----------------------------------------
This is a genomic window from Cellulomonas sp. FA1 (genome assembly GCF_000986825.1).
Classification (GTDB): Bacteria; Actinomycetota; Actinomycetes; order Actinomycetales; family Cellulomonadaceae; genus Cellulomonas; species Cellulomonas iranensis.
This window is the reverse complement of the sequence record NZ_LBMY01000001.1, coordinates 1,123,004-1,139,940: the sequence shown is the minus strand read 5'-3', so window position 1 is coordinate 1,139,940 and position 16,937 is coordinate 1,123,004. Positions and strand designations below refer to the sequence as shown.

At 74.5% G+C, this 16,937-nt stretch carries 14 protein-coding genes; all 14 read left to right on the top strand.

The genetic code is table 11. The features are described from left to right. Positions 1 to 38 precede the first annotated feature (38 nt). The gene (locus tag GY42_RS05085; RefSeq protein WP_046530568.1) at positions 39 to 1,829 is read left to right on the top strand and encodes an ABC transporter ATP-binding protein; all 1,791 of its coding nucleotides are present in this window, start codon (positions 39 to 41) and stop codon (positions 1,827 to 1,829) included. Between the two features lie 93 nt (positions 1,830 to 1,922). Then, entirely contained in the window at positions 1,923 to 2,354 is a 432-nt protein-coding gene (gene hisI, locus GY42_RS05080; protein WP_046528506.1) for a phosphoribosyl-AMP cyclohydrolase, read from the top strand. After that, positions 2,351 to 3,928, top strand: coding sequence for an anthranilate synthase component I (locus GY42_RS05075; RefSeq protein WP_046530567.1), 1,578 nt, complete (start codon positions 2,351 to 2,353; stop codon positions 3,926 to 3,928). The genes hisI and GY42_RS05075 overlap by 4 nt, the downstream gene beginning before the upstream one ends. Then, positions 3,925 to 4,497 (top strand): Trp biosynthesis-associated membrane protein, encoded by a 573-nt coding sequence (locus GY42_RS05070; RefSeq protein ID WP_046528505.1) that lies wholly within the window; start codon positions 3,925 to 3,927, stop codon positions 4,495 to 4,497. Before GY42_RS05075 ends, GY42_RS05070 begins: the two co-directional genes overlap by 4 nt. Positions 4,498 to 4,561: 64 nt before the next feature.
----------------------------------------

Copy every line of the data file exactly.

This is a genomic window from Cellulomonas sp. FA1 (genome assembly GCF_000986825.1).
Classification (GTDB): Bacteria; Actinomycetota; Actinomycetes; order Actinomycetales; family Cellulomonadaceae; genus Cellulomonas; species Cellulomonas iranensis.
This window is the reverse complement of the sequence record NZ_LBMY01000001.1, coordinates 1,123,004-1,139,940: the sequence shown is the minus strand read 5'-3', so window position 1 is coordinate 1,139,940 and position 16,937 is coordinate 1,123,004. Positions and strand designations below refer to the sequence as shown.

At 74.5% G+C, this 16,937-nt stretch carries 14 protein-coding genes; all 14 read left to right on the top strand.

The genetic code is table 11. The features are described from left to right. Positions 1 to 38 precede the first annotated feature (38 nt). The gene (locus tag GY42_RS05085; RefSeq protein WP_046530568.1) at positions 39 to 1,829 is read left to right on the top strand and encodes an ABC transporter ATP-binding protein; all 1,791 of its coding nucleotides are present in this window, start codon (positions 39 to 41) and stop codon (positions 1,827 to 1,829) included. Between the two features lie 93 nt (positions 1,830 to 1,922). Then, entirely contained in the window at positions 1,923 to 2,354 is a 432-nt protein-coding gene (gene hisI, locus GY42_RS05080; protein WP_046528506.1) for a phosphoribosyl-AMP cyclohydrolase, read from the top strand. After that, positions 2,351 to 3,928, top strand: coding sequence for an anthranilate synthase component I (locus GY42_RS05075; RefSeq protein WP_046530567.1), 1,578 nt, complete (start codon positions 2,351 to 2,353; stop codon positions 3,926 to 3,928). The genes hisI and GY42_RS05075 overlap by 4 nt, the downstream gene beginning before the upstream one ends. Then, positions 3,925 to 4,497 (top strand): Trp biosynthesis-associated membrane protein, encoded by a 573-nt coding sequence (locus GY42_RS05070; RefSeq protein ID WP_046528505.1) that lies wholly within the window; start codon positions 3,925 to 3,927, stop codon positions 4,495 to 4,497. Before GY42_RS05075 ends, GY42_RS05070 begins: the two co-directional genes overlap by 4 nt. Positions 4,498 to 4,561: 64 nt before the next feature.